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Rules of Submission

We encourage the submission of original poetry in English on any theme.

•  No more than four original poems and / or translations.
•  There is no restriction on length.
•  We prefer submissions by email (PDF, RTF or Word Doc).
•  Alternatively, our postal address is:

Oxford Poetry
Magdalen College
Oxford, OX1 4AU

•  Typescripts cannot be returned.

We will respond to submissions as soon as possible after the deadline,
31 October 2014.

Poetry Press from The Page

"What does this selection tell us about Scottishness? Not a lot: that’s not the point of it, though W.N. Herbert’s ‘Rabbie, Rabbie, Burning Bright’ is certainly a reminder, even when comically distorted for our own times, of that common culture." David Robinson Scottish Poetry Library

"There is obviously a lively imagination at work here. But [Liz] Berry does not simply make things up: she also knows how to use bizarre facts to fuel her imagination. The Mills & Boon volumes lining M6 may or may not be fictitious; but Berry can make a poem out of a report about coconuts floating in a Birmingham canal." Matthew Bartholomew-Biggs • London Grip "Liz Berry knows her own flight-path, that is for sure, coming in to land with a beautiful poem The Night You were Born in which she imagines her partner's birth while pregnant with his son. It is moving because not overworked. It exists as an imagined and a remembered moment." Kate Kellaway • Observer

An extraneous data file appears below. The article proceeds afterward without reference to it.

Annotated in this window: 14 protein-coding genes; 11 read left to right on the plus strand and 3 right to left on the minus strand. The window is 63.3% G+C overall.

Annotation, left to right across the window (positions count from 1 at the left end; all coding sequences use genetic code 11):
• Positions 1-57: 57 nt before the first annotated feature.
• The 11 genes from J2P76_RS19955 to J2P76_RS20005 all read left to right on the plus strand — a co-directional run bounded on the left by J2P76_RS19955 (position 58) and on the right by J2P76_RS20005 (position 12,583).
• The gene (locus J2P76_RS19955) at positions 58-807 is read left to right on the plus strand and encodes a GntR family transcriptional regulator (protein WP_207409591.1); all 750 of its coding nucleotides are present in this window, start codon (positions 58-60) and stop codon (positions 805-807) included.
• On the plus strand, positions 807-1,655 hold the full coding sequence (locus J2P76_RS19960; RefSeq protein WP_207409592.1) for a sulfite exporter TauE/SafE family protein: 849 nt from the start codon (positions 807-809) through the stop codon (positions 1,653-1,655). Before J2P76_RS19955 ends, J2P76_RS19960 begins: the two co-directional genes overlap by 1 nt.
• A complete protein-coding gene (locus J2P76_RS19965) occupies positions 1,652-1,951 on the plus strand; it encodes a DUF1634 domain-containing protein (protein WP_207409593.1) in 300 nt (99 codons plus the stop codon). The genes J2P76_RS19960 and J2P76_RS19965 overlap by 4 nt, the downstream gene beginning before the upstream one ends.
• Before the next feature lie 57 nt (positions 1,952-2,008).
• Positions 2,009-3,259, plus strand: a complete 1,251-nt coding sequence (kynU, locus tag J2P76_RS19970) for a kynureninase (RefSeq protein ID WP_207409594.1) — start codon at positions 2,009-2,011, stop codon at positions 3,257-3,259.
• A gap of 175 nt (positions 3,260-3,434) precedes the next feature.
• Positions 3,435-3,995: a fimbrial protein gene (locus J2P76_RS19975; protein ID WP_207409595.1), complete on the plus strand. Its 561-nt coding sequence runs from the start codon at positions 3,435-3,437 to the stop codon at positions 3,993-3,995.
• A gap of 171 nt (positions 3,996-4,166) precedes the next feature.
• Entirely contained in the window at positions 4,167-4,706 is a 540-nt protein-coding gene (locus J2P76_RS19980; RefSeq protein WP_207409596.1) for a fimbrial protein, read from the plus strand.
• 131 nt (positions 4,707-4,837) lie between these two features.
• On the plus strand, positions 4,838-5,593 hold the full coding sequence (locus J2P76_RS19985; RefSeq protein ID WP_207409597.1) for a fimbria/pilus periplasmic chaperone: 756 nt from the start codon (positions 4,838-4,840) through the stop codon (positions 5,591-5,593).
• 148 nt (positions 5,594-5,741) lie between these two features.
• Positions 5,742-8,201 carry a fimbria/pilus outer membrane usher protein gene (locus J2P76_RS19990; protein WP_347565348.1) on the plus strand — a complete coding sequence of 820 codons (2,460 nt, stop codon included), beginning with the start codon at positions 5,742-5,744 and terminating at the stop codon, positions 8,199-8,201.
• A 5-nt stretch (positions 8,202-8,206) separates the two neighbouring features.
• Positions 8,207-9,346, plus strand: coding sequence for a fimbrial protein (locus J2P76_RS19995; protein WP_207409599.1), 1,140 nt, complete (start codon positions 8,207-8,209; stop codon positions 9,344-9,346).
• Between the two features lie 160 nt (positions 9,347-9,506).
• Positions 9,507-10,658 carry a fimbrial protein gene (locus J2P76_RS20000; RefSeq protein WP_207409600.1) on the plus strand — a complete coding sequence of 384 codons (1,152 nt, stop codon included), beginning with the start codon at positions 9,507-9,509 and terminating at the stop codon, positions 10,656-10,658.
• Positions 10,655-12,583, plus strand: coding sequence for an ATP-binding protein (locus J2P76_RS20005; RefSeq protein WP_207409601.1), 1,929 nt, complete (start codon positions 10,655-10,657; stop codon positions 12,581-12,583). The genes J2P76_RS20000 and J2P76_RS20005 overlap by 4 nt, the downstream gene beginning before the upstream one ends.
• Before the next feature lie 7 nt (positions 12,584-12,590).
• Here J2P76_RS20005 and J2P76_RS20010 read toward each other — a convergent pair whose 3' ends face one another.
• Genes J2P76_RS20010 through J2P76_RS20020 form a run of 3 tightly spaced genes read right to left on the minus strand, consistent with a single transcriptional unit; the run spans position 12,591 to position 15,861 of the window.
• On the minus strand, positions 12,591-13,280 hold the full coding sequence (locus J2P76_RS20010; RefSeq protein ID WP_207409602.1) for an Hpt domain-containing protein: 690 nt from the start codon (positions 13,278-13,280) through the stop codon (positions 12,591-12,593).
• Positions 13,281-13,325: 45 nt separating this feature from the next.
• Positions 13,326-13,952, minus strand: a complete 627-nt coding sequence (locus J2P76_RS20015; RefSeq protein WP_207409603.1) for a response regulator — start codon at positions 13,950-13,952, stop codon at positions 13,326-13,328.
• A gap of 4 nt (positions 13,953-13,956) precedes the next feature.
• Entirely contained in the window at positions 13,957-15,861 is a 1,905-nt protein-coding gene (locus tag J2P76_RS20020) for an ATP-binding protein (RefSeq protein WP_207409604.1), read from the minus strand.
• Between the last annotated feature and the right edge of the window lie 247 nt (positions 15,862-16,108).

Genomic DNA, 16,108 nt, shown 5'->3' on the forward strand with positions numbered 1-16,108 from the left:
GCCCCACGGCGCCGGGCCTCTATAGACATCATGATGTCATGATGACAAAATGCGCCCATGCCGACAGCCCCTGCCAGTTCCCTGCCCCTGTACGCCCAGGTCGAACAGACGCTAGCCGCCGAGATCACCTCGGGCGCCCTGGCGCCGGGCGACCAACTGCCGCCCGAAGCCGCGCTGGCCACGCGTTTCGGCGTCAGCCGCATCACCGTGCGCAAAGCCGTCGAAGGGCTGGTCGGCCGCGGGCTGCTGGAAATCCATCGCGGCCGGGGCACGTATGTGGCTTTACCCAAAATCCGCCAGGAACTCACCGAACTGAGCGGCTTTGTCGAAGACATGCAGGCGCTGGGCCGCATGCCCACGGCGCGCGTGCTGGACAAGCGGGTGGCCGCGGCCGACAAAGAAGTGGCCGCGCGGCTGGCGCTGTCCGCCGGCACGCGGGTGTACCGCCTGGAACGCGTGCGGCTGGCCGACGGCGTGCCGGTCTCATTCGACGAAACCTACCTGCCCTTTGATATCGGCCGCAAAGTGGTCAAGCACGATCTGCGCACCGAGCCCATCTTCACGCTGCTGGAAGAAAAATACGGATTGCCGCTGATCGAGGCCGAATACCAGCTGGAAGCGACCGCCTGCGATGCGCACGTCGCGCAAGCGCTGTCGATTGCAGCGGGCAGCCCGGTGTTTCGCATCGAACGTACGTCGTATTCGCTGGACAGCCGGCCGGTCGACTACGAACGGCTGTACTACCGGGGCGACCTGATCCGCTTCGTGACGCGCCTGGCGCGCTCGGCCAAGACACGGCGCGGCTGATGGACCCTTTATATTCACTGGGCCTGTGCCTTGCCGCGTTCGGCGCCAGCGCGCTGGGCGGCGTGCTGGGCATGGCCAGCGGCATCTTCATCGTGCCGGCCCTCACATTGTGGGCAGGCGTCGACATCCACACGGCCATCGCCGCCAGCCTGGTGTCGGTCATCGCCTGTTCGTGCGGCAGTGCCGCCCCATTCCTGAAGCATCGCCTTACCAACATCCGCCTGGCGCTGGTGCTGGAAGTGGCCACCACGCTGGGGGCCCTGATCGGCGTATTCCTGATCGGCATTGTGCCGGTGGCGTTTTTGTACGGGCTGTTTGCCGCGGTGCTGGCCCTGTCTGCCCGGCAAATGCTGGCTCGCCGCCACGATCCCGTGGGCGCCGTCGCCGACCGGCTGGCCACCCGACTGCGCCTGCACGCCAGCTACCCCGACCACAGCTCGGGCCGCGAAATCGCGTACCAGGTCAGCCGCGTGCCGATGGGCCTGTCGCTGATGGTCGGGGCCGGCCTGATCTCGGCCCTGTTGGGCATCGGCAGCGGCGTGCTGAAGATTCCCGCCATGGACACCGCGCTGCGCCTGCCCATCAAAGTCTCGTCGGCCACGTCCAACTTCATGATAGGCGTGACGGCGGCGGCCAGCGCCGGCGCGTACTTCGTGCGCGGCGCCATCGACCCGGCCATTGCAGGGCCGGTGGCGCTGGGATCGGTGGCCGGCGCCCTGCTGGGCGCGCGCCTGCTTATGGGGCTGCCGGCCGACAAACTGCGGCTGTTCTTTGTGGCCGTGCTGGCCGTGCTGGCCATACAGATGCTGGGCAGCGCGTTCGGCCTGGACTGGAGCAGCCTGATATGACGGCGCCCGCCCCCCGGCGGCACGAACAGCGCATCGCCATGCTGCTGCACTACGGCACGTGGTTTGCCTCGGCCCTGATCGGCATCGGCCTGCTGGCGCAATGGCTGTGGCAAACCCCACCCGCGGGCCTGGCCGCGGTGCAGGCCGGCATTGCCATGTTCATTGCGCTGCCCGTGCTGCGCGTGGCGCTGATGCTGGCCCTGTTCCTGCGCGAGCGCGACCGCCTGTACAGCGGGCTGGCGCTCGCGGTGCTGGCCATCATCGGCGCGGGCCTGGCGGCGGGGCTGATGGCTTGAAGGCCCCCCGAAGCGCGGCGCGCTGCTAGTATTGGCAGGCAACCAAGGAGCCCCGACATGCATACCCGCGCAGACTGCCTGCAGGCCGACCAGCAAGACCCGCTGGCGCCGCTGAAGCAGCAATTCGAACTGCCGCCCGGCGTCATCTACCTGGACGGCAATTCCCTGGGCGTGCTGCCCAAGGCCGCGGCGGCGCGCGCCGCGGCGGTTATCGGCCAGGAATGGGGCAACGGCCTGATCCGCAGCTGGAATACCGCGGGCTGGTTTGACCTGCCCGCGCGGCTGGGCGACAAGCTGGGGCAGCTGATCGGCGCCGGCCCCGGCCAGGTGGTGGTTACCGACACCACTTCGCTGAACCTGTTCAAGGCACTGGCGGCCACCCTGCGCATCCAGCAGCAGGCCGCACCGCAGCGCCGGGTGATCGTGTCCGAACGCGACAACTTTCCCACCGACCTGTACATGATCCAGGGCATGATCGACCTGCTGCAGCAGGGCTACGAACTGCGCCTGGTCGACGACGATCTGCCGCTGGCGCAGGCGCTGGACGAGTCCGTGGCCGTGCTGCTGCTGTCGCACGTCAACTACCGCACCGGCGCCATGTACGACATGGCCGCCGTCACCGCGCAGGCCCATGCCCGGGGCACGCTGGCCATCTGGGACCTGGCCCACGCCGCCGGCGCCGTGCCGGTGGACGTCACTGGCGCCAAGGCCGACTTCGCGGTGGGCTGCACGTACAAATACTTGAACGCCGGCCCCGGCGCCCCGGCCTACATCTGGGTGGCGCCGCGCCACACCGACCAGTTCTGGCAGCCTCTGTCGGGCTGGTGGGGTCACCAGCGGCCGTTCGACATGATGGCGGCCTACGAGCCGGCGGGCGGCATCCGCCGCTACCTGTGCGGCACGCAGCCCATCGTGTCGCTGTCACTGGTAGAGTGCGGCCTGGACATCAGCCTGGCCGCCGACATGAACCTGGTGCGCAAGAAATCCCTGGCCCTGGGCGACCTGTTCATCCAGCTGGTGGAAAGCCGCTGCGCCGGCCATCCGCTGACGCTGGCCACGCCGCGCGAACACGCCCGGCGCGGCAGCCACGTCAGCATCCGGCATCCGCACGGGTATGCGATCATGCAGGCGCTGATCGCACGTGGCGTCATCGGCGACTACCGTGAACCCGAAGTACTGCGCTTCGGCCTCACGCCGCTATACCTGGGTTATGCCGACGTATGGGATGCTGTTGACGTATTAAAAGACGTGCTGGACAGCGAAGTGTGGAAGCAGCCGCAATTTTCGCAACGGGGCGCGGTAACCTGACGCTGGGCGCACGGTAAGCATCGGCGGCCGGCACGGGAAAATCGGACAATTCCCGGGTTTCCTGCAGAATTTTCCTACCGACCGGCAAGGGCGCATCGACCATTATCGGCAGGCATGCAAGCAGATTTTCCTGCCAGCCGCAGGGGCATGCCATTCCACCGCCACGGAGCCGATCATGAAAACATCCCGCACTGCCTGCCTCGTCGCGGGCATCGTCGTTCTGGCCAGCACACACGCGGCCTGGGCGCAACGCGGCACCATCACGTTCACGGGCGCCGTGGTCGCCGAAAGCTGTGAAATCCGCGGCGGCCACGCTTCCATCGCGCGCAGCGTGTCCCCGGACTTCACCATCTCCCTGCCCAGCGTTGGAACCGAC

"From one angle, it’s hard to say what a book like [Tarfia Faizullah's] Seam is for. It doesn’t seem to serve the history it burrows into; it doesn’t suffice as a historical document; it rewrites the voices of the Birangona Faizullah interviews into her own lush lyricism, seemingly erasing the singularity of those women who speak to her, she notes, at the “command” of “the woman who runs a support group.” And yet taken from another angle—would I, as a reader, lose something important with the absence of this book?—the value is clear. I would." Jonathan Farmer • Slate

"All those barely missed connections between the units, coupled with their strict regimentation on the page, creates a kind of prosodic static electricity." Stephen Ross on Oli Hazzard • Boston Review


Oxford Poetry is published twice a year, and currently edited by Lavinia Singer and Aime Williams.

© Oxford Poetry 2013